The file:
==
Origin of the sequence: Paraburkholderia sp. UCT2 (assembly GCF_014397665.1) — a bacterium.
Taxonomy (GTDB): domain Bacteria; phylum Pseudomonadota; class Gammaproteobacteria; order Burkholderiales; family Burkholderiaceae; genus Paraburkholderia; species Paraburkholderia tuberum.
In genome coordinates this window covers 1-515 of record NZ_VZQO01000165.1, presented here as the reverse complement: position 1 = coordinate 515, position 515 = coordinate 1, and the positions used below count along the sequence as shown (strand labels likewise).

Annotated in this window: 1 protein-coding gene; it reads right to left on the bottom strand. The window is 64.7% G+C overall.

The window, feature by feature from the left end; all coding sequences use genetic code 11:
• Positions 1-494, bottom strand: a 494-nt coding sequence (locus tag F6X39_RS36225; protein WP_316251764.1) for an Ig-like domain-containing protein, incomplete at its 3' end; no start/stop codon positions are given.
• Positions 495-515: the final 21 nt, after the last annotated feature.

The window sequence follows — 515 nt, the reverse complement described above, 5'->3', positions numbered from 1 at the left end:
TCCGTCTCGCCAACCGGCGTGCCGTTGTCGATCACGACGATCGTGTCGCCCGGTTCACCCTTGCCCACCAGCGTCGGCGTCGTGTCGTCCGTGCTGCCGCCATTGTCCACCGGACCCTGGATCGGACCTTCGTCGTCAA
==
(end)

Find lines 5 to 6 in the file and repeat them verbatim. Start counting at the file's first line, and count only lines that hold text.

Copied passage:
The window, feature by feature from the left end; all coding sequences use genetic code 11:
• Positions 1-494, bottom strand: a 494-nt coding sequence (locus tag F6X39_RS36225; protein WP_316251764.1) for an Ig-like domain-containing protein, incomplete at its 3' end; no start/stop codon positions are given.